The stuffing should be warm when placed in the turkey. An ice-cold stuffing may not cook to 160° F by the time the turkey is ready.

Never mix raw meat or vegetables into a stuffing. All meat and vegetables should be thoroughly cooked.

Before serving the stuffing, remove it from the turkey and place in a serving bowl.. Do not allow the turkey or stuffing to stand at room temperature for longer than 2 hours. Refrigerate any leftovers separate from the turkey and use within 2 days. Reheat leftover stuffing thoroughly before serving.
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Old 10-07-2004, 11:12 AM   #15
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Thanks Deb the stuffing sounds really good. I can also substitute pork sausage with turkey.
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Old 10-10-2004, 05:57 PM   #16
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Hi Yakuta

Here's what I'm doing for tomorrow, starting the job today...

A 14 lb fresh turkey...

About a gallon of water, a half cup of kosher salt, a half cup of brown sugar, three bay leaves, a cup of seasoned rice vinegar, 6 tablespoons of minced garlic, ten inches of fresh rosemary, chopped, 1/4 cup of fresh marjoram, shredded, and a bottle of "garlic and herb marinade" asvailable at the local supermarket, heated and dissolved together, then a tray and a half of ice cubes to cool it...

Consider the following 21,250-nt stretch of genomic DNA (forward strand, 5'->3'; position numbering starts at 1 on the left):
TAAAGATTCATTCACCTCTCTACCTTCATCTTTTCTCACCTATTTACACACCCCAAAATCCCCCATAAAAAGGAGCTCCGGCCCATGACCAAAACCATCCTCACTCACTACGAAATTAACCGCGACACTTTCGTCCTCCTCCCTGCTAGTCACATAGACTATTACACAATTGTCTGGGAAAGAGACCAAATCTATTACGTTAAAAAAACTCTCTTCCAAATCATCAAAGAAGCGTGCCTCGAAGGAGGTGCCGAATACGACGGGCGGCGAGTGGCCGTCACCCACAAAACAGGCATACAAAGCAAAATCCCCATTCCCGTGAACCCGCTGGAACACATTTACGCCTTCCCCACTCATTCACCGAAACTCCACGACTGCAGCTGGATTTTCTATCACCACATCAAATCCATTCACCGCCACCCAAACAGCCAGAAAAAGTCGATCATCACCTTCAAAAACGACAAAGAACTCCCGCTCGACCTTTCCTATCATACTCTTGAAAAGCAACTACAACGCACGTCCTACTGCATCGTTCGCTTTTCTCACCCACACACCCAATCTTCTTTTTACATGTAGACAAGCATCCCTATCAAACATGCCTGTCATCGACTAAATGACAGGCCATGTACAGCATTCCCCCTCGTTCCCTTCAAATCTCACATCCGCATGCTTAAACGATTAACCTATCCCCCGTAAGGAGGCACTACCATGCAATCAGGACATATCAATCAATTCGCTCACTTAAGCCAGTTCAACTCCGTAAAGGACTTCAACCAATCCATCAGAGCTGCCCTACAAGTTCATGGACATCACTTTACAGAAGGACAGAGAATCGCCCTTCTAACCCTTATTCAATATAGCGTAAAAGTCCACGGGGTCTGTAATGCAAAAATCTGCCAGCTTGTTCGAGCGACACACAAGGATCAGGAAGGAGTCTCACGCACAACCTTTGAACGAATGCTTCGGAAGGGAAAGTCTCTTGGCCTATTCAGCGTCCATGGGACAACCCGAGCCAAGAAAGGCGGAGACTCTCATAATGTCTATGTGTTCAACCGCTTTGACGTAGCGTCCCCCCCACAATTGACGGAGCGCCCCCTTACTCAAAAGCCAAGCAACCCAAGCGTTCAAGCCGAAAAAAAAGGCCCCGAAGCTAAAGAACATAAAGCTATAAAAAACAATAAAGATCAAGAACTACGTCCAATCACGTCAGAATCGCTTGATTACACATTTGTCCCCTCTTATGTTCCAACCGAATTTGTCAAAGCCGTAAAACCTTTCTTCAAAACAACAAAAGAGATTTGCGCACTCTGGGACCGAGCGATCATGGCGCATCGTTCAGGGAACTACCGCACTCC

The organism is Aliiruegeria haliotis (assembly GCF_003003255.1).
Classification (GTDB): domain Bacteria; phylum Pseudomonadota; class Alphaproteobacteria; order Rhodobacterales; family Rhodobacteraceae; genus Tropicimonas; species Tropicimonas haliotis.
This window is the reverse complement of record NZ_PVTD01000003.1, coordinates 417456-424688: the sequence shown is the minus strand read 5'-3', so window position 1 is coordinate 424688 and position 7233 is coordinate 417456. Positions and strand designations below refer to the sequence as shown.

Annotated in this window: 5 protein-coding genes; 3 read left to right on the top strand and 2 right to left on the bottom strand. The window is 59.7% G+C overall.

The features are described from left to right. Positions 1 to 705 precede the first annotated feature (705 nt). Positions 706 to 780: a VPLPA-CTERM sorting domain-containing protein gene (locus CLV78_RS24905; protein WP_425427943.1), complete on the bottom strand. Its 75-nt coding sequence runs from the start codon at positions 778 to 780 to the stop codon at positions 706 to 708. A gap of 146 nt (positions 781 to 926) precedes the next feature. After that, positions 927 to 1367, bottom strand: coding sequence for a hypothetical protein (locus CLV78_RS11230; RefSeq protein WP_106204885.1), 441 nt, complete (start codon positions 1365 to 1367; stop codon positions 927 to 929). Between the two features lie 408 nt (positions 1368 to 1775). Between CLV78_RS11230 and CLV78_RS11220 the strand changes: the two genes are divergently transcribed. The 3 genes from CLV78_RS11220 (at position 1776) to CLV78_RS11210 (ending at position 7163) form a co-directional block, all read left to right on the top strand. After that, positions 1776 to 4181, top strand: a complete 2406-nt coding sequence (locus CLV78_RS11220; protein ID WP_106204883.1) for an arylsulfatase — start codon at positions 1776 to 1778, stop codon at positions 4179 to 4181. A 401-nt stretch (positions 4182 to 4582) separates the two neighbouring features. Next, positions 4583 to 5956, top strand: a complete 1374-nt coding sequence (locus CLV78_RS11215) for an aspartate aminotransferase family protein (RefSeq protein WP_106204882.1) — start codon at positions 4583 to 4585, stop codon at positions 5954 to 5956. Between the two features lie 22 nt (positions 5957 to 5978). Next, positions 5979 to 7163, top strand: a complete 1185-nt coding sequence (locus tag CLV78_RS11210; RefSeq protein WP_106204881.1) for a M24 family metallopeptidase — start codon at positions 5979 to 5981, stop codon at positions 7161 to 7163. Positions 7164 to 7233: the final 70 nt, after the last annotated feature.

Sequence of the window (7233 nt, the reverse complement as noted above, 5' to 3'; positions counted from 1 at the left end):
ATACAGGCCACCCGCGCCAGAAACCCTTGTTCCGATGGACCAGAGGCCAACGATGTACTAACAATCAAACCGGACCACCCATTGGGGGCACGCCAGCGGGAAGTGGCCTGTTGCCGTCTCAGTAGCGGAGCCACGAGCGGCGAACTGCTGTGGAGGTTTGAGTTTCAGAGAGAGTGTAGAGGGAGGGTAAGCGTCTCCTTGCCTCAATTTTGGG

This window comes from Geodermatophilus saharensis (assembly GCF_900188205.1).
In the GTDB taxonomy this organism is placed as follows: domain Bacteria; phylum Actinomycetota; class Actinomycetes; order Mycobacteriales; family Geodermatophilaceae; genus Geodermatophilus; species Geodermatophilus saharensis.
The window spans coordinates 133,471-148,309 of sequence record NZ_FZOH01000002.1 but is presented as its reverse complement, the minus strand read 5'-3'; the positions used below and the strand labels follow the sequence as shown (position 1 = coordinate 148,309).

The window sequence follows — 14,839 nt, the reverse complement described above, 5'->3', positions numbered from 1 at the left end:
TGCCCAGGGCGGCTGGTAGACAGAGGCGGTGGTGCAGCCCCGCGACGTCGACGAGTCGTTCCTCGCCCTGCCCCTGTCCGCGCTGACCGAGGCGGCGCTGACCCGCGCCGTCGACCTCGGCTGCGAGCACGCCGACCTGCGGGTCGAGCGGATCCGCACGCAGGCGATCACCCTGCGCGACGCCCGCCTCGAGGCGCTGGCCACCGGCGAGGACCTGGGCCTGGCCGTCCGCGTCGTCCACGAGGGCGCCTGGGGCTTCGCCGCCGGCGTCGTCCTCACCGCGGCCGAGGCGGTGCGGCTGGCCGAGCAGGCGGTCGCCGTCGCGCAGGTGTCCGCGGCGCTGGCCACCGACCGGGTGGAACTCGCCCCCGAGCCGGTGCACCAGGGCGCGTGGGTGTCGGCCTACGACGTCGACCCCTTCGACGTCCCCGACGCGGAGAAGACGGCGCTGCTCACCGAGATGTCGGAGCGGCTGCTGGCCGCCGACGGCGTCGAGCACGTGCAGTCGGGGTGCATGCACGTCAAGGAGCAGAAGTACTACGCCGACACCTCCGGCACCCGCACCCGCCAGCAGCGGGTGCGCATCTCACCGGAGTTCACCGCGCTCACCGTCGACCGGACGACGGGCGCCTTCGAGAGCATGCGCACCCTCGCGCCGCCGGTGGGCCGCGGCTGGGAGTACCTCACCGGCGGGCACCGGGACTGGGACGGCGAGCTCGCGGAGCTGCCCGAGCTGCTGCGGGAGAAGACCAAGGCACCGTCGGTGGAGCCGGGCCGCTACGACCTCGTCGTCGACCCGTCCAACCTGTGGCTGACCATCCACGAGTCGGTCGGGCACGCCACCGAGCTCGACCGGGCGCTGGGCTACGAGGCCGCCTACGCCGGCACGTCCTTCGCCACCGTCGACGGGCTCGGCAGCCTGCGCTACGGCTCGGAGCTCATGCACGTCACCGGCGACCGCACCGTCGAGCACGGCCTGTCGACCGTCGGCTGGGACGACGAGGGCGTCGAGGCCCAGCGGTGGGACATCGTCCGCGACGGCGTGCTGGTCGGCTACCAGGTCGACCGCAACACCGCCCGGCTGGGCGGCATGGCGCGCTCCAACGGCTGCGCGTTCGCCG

Take this mix, and empty into a clean garbage bag, then toss in the turkey (less neck and giblets, of course!), press out the air, knot the bag, and insert into the fridge for 24 hours...

(This, of course, is simply "brining the bird", probably been addressed elsewhere, but hold on and wait for the rest!)

Taking the neck, heart, liver and giblets and stew in water with minced garlic (I'm big on garlic!) until cooked...bone the neck meat out, cut away the gristle off the giblets, and mince the result, saving the stock for the gravy...

Here in Hamilton Ontario, we can get "Dempsters 12 Grain Bread", I'm sure that equivalent breads are available where you are...anyways, I use two loaves of this, cutting away the crusts and dicing or tearing the loaf into bits...